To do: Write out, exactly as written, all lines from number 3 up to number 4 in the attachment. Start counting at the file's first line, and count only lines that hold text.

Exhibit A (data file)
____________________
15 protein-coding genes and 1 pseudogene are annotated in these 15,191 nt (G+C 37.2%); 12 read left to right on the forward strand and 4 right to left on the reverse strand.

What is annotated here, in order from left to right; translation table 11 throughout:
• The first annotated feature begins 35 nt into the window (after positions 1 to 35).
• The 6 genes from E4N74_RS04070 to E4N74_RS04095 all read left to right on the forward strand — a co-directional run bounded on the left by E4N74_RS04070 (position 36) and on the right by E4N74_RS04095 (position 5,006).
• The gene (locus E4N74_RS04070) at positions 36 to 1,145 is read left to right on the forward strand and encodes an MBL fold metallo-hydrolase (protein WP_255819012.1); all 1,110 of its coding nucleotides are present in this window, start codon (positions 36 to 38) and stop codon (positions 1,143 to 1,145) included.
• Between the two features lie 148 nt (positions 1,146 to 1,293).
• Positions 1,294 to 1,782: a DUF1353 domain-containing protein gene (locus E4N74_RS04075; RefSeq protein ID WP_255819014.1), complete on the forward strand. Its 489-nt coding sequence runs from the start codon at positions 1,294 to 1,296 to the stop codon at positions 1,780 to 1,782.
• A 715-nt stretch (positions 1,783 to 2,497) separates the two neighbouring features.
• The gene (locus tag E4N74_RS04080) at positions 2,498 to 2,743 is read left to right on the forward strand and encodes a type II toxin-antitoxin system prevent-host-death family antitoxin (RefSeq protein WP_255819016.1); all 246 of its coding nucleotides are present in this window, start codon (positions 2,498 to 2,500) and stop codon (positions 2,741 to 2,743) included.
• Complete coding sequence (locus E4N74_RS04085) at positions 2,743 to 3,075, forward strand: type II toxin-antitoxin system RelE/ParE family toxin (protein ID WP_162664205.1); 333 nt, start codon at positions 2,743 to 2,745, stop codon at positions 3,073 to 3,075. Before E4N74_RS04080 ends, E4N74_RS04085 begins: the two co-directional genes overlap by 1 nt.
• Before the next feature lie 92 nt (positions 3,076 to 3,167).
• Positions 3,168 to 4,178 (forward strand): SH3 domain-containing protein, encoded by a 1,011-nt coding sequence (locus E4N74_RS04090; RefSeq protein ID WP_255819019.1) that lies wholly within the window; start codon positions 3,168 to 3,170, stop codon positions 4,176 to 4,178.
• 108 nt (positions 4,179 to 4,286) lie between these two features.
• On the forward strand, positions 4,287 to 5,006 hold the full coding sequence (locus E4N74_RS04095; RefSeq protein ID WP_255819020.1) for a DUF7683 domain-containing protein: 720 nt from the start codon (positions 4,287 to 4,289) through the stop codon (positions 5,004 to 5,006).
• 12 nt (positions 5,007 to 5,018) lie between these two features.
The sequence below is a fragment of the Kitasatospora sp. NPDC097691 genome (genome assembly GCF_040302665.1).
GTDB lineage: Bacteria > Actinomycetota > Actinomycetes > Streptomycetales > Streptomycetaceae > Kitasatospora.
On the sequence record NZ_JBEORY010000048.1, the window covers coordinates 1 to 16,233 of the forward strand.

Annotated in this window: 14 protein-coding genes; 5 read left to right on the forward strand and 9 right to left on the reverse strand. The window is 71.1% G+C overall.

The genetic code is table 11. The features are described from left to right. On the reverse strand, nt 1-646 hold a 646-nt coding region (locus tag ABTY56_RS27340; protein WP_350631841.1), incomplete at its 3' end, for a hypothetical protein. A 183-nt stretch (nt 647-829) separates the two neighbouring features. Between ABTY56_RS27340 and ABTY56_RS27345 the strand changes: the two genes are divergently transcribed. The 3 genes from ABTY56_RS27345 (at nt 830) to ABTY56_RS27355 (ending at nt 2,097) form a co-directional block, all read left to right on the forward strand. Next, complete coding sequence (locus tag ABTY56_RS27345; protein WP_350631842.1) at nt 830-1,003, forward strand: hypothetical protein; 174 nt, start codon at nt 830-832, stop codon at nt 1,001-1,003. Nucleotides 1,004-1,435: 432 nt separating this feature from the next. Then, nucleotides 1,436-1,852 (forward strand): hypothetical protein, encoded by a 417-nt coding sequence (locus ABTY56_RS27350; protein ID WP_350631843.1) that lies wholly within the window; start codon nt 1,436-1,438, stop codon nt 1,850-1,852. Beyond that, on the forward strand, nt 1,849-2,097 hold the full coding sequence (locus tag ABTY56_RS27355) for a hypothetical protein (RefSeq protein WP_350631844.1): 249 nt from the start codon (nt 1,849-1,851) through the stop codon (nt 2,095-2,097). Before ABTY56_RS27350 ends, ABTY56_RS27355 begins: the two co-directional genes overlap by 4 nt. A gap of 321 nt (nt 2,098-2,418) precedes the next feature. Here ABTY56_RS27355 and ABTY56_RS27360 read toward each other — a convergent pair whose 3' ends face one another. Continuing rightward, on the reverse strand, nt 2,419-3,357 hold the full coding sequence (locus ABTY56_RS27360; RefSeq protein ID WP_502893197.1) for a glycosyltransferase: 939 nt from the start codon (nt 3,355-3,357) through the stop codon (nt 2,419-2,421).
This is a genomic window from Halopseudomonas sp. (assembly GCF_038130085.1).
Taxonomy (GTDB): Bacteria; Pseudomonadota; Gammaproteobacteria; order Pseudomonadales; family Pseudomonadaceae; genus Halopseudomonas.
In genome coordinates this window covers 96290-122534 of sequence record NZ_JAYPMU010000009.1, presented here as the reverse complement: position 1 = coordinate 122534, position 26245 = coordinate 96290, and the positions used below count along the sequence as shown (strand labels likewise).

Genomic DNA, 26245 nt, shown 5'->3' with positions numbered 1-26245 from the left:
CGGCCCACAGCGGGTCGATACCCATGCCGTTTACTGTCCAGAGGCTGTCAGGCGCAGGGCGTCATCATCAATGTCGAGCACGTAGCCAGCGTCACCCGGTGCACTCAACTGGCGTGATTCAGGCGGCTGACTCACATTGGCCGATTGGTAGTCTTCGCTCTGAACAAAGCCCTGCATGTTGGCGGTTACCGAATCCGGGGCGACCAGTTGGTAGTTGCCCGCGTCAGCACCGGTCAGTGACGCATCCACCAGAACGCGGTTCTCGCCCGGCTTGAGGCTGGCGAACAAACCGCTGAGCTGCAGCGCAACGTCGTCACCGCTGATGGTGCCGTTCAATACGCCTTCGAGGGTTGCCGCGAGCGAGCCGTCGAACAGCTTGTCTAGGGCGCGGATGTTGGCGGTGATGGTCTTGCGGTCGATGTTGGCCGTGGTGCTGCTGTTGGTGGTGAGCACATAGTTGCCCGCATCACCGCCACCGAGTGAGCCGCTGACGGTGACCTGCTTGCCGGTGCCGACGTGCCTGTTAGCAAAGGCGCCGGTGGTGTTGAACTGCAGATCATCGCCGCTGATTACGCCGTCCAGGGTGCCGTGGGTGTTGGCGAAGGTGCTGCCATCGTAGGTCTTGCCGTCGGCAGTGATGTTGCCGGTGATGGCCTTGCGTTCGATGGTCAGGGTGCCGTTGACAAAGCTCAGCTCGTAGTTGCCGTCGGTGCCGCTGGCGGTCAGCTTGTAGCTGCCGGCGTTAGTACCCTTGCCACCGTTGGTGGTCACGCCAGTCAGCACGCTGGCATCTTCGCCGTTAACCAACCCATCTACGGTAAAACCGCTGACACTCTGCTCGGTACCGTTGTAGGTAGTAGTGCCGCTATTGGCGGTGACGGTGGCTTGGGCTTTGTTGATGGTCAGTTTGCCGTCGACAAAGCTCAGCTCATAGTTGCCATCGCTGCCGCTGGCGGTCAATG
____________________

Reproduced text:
• The first annotated feature begins 35 nt into the window (after positions 1 to 35).
• The 6 genes from E4N74_RS04070 to E4N74_RS04095 all read left to right on the forward strand — a co-directional run bounded on the left by E4N74_RS04070 (position 36) and on the right by E4N74_RS04095 (position 5,006).